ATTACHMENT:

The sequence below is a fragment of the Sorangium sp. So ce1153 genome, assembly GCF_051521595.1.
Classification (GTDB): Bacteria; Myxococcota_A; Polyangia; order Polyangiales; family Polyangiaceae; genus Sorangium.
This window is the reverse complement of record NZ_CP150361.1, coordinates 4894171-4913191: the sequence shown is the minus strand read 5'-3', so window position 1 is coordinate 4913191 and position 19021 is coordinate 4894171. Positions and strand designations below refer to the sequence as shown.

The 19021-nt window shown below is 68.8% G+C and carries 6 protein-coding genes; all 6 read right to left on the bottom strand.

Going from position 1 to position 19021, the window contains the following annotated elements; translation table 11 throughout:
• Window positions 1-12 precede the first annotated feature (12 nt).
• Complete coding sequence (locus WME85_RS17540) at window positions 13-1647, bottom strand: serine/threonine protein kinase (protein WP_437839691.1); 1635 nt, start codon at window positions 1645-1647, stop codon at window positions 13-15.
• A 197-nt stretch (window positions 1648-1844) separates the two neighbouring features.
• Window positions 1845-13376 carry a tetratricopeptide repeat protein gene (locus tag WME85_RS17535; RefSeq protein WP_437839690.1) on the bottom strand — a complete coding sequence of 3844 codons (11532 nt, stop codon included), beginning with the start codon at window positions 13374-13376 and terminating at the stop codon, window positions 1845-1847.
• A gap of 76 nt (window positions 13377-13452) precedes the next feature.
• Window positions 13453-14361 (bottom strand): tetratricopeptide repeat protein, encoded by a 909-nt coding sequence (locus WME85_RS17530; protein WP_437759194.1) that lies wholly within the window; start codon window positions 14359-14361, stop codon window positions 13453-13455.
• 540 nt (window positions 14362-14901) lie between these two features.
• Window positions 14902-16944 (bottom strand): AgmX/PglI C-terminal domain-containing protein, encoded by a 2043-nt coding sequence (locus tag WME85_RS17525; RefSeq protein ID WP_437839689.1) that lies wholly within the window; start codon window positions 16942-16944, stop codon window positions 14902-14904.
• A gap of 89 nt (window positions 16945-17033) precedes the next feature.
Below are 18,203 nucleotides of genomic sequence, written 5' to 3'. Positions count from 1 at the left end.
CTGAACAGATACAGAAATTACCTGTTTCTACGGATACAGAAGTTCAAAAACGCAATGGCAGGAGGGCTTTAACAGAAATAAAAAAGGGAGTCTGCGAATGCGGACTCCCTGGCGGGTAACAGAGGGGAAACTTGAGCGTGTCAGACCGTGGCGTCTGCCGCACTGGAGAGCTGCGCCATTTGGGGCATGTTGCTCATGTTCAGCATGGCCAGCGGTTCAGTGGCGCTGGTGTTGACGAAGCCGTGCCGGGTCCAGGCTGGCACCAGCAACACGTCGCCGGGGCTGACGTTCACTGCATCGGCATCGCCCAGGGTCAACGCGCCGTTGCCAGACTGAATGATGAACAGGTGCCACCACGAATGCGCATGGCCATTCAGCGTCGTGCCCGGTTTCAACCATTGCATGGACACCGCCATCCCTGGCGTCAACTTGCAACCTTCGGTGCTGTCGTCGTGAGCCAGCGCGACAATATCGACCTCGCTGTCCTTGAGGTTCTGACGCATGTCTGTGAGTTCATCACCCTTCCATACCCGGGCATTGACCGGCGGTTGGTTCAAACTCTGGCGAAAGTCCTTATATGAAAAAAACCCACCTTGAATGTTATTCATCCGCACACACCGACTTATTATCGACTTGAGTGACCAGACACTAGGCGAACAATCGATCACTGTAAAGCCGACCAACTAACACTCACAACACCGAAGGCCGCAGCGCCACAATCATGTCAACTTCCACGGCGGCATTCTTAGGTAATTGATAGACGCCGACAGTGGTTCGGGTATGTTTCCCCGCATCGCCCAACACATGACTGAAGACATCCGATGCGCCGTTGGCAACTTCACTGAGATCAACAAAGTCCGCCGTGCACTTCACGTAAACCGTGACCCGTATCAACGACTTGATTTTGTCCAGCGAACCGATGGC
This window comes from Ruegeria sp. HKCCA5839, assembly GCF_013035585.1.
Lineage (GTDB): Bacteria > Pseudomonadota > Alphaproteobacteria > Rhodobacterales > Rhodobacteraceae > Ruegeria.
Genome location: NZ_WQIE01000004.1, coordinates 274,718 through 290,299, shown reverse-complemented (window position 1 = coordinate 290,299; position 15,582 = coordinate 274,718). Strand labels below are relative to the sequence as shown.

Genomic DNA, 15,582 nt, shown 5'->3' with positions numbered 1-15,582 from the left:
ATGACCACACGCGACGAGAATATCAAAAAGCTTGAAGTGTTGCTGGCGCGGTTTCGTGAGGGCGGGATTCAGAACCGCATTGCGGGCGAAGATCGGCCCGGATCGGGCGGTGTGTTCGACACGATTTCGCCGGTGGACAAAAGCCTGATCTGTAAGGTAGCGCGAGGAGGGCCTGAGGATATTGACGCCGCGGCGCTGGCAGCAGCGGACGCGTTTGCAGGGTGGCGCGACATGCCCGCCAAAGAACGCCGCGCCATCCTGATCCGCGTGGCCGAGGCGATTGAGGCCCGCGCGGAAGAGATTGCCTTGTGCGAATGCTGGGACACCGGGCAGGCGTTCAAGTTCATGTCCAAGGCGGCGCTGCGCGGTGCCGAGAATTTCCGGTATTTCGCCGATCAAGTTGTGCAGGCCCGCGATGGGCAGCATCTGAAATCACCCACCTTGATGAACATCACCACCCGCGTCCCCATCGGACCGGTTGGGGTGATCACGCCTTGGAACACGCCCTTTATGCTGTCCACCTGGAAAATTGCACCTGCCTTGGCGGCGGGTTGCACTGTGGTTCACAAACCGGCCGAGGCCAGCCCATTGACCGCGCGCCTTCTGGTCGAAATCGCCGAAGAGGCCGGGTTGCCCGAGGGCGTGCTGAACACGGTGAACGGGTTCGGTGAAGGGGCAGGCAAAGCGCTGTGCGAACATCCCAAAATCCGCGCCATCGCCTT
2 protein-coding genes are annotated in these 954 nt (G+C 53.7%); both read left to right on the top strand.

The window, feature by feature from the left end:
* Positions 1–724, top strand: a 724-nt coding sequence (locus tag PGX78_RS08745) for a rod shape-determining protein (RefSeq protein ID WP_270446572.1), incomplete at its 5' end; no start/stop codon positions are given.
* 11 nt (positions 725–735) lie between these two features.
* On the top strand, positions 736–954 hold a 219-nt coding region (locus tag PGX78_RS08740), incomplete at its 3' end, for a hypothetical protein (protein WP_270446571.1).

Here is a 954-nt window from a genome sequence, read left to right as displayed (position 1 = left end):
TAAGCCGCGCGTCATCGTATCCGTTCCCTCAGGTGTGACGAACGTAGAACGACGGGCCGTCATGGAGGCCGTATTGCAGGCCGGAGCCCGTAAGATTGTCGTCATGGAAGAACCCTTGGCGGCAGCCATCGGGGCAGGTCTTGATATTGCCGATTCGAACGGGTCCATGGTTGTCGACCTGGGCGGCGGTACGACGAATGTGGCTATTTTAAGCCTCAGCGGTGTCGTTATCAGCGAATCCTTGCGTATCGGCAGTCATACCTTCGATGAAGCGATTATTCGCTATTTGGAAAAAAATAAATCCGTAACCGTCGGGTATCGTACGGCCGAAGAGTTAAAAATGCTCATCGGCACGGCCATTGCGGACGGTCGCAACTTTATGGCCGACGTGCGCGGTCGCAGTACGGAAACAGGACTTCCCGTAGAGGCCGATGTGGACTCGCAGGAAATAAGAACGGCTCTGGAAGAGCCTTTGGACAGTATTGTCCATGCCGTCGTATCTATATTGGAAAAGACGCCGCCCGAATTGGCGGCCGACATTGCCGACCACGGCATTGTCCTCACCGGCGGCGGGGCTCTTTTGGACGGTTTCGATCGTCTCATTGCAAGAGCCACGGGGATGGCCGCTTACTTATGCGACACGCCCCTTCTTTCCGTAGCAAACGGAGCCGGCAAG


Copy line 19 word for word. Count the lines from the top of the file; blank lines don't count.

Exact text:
Genome location: NZ_WQIE01000004.1, coordinates 274,718 through 290,299, shown reverse-complemented (window position 1 = coordinate 290,299; position 15,582 = coordinate 274,718). Strand labels below are relative to the sequence as shown.